These scalpers used various techniques. The two most common ones were the use of bots and manually purchasing the consoles.
The use of bots is more common in the world of scalping due to their ease of use. The bots hold a place in line so that the scalpers can purchase various items before they sell out.
The manual method relies on the scalper to manually hold a place in line and hope to purchase as many units they can before they sell out. With various retailers having pre-orders, the manual method remains viable when scalping the consoles.
Through the accumulation of consoles, the scalpers hold the power of supply with demand being high for the consoles. Those that missed out on buying the console are left turning to these scalpers to pay their demands or kick rocks.
A group recently claimed to have sold 3,500 PS5’s with the majority secured through the manual way of purchase. Their prices went anywhere from a hundred to two hundred dollars above the retail price of five hundred dollars.
Roger Revelle College junior Trung Hieu did not give in to the demands from scalpers. His love for gaming was enough to look up the resell prices, but he figured patience was the best route.
“I really wanted to get a PS5 on launch day, but I couldn’t manage to get one,” Hieu said. “I tried to pre-order and when they released, but it wasn’t happening. I saw them on Ebay for 800 dollars and I just decided it was too much for me. I got a PS4 on launch day and I didn’t want to miss out on this generation. It really sucks that these people buy a bunch of them and take them away from people that are actually going to use them.”
In an attempt to regulate secondary markets so that what happened to Hieu would not be a regular occurence, state governments passed a series of legislation in an attempt to control the scalpers. The focus was strictly on ticket scalpers. Eric Schroeder and John Fisher discussed such legislation in their article “A Brief Overview on Ticket Scalping Laws, Secondary Ticket Markets, and the StubHub Effect.” Both compiled the bounds of the law when it comes to tickets for an event.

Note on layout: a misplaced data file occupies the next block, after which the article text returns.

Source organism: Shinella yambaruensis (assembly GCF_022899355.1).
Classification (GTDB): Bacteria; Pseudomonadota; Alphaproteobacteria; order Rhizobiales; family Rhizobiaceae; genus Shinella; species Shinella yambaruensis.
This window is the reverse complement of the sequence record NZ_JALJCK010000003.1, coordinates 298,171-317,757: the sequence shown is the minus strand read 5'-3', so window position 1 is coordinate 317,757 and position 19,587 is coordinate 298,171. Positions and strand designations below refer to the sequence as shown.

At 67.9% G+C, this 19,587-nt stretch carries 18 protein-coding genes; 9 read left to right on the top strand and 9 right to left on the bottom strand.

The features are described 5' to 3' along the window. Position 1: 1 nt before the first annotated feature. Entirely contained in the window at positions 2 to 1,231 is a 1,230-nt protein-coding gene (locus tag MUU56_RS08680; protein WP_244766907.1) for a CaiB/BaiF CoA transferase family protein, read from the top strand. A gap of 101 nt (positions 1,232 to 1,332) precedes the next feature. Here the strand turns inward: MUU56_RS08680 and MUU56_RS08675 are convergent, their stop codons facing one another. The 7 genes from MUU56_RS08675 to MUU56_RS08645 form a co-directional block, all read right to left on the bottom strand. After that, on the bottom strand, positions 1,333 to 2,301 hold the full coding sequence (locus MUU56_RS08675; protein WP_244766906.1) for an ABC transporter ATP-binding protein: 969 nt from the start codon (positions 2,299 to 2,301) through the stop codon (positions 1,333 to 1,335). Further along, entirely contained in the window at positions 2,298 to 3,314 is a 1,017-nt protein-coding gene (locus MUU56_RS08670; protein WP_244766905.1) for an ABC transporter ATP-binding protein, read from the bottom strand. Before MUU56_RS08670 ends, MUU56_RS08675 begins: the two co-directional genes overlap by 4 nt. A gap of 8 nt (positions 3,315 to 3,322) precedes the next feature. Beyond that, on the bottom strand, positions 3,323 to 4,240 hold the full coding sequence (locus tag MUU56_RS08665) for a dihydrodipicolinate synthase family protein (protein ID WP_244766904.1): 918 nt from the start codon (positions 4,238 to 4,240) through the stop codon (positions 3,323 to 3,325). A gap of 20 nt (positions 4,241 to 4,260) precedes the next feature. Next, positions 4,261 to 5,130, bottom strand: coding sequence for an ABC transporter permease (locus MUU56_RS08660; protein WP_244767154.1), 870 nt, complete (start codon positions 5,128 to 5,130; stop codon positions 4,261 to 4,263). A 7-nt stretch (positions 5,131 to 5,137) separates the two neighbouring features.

“The current trend in ticket scalping regulation is toward leniency and acceptance of the practice. This movement has taken hold in Congress where The Ticket Act (H.R. 950) seeks “to prohibit restrictions on the resale of event tickets sold in interstate commerce as an unfair or deceptive act or practice.”
The Ticket Act provides a blueprint for states to generate some sort of restrictions on the secondary market.
The state level remains reluctant to pass any sort of restrictions consistent with the Ticket Act. Each state possesses different types of restrictions with varying levels of punishment and application. From where scalpers can sell and how the tickets can be priced, there are levels to the type of restrictions states implement.
“Instead, many states, such as Missouri, Minnesota, and Connecticut, have recently repealed their prohibition against scalping. Additionally, state bills attempting to regulate the secondary ticket market further are generally unsuccessful as recently occurred in Colorado, North Carolina, and Arkansas.”
The federal legislation still remains in the process of being passed. Companies like StubHub and Ticketmaster use lobbying to delay and challenge such legislation becoming federal. The companies and scalpers use their resources in order to keep the booming resell industry as unregulated as it is currently.
The product side of scalping remains unregulated with less discourse happening on a legislative level.
Gaming consoles are receiving more attention currently, but shoes and clothing have faced similar problems: scalpers will buy the most sought after items and give the actual customers less of a chance. With various methods of scalping, the stores end up playing whack-a-mole when trying to stop the scalpers. Since the government is not stepping in, the customer and retailers will not get more control of the market until the next technological shift.